SNELL: So kind of snarking.

MONTANARO: Snarking on it, yes, but deflecting - right? - because they're not actually addressing any (laughter) of the stuff with any of the markings that are (laughter) quite clear in that photo that they tweeted about. So, you know, this - a lot of deflection and silence is what we're hearing from Republicans. And, you know, they are, though, down this hole deep with Trump. You know, they have made this bargain that they are going to be with him all the way. And that means, you know, pledging complete fealty to maintain his base and believing or pushing out his conspiracy theories over and over again. And this is where they are.

SNELL: We should say that this isn't the only part of, you know, Trump's time in office that the Department of Justice is supposedly looking at. We understand that they are reviewing documents that the January 6 committee has been releasing and has been sharing with them. So this is one part of a broader legal situation for the former president.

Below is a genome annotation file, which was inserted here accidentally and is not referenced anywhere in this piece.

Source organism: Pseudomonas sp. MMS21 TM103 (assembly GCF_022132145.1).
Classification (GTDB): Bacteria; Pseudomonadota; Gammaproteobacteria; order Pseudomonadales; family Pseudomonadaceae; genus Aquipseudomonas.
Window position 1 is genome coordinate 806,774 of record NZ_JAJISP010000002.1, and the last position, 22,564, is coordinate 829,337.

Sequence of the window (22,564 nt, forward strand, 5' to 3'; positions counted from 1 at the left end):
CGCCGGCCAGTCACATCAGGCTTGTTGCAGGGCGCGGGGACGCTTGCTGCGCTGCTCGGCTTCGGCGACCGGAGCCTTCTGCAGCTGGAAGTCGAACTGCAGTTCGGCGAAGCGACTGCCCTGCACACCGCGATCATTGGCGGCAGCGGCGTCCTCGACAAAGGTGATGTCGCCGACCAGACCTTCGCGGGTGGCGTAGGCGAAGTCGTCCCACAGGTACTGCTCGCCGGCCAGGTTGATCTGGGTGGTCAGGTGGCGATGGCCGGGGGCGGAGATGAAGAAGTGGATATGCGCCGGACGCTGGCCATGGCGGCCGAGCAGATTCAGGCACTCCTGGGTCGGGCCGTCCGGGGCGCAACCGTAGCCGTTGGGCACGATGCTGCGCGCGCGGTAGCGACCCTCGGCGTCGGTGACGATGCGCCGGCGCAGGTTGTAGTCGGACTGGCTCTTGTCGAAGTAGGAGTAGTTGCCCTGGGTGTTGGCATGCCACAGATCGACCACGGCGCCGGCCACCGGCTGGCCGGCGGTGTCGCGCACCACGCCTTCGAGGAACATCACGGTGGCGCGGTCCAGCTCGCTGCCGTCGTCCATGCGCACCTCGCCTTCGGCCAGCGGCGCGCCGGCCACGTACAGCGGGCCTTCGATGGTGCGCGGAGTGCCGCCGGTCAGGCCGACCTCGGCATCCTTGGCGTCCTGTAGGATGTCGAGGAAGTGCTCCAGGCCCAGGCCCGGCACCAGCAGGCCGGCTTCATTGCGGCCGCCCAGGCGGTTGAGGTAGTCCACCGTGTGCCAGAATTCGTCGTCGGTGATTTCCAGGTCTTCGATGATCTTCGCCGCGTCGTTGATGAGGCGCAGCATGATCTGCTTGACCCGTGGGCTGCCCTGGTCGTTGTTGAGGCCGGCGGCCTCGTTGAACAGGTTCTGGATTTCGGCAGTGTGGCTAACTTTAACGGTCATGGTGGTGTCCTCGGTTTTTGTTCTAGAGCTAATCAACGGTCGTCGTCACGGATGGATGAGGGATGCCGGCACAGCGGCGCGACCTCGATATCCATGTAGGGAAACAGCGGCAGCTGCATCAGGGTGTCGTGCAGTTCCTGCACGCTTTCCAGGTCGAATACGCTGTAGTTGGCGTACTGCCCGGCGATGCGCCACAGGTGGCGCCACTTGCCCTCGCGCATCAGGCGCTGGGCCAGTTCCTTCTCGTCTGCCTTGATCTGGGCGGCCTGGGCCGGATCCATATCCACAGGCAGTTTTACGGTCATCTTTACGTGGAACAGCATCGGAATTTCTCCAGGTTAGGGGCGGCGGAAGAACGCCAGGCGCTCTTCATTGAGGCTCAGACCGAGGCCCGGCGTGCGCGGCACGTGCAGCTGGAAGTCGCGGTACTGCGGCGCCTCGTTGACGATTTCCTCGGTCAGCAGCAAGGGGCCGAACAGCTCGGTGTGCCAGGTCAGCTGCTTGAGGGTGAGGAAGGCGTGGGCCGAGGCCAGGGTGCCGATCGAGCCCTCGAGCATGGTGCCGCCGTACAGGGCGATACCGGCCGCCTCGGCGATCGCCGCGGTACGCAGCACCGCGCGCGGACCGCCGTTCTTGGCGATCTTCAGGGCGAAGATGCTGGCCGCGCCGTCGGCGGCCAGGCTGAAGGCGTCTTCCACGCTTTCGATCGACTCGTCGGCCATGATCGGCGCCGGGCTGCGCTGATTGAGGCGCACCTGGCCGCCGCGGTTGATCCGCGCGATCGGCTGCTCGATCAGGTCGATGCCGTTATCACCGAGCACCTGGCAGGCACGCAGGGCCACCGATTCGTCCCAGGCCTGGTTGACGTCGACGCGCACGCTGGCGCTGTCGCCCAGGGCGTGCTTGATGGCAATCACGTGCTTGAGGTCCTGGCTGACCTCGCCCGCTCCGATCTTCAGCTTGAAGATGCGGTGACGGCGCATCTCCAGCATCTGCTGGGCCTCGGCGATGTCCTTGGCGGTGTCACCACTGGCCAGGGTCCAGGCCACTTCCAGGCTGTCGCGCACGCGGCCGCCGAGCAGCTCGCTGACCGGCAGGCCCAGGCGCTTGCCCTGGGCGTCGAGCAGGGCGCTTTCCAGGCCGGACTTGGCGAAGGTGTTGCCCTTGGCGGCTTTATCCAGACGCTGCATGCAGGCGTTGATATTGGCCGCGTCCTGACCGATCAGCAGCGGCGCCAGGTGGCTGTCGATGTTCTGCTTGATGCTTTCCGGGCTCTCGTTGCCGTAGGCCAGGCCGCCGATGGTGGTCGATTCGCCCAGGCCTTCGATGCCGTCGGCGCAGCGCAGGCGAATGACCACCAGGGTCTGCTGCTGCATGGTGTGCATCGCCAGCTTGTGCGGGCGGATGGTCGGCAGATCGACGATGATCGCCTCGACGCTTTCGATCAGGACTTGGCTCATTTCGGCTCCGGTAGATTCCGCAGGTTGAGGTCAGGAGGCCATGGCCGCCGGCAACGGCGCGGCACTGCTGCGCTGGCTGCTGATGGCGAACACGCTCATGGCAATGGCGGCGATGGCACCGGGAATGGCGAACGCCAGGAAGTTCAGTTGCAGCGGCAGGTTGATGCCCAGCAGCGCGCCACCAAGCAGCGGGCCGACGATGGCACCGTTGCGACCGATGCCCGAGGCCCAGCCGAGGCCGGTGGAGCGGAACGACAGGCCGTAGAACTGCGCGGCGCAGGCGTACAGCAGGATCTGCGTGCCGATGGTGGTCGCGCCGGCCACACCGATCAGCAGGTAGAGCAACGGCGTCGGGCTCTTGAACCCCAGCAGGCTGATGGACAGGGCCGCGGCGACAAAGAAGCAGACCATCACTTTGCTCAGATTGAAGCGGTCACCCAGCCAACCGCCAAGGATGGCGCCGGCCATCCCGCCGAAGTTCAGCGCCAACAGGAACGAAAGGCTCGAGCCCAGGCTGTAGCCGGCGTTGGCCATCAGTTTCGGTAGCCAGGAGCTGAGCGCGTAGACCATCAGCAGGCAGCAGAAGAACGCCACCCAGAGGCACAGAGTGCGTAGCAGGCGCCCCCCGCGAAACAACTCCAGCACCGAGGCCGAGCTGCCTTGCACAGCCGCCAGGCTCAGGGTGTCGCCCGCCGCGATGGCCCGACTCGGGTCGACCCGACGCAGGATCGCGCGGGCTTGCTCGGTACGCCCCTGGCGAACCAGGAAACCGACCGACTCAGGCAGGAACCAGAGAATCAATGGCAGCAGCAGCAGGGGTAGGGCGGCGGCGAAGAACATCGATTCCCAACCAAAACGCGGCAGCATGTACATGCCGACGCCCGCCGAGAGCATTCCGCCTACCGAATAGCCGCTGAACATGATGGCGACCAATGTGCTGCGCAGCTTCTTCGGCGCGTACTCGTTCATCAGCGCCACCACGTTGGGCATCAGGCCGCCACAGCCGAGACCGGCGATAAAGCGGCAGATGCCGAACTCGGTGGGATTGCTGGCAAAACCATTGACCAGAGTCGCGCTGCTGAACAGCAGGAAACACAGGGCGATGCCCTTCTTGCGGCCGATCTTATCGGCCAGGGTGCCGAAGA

JOHNSON: Capital S situation - this is a very serious situation. And the weird thing, the odd thing about this documents' investigation is that none of this had to be this way.

SNELL: Right.

JOHNSON: If he had just returned these papers in a prompt manner when the National Archives asked for them and had not given the runaround to the FBI, the Justice Department and the Archives, he might not be now facing a federal obstruction of justice investigation. You know, when this whole National Archives controversy came to light, I spoke with a former national security prosecutor who told me it would be a gross departure from precedent for DOJ not to investigate this. They've got to look at these documents and get them back. But Trump's response to this has made things so much worse for him. You've got to wonder what he's thinking now about all that.

SNELL: All right. Clearly, we are going to be covering this for many, many weeks to come, but we're going to have to leave it there for today. I'm Kelsey Snell. I cover Congress.

MONTANARO: I'm Domenico Montanaro, senior political editor and correspondent.

JOHNSON: And I'm Carrie Johnson. I cover the Justice Department.

SNELL: And thank you for listening to the NPR POLITICS PODCAST.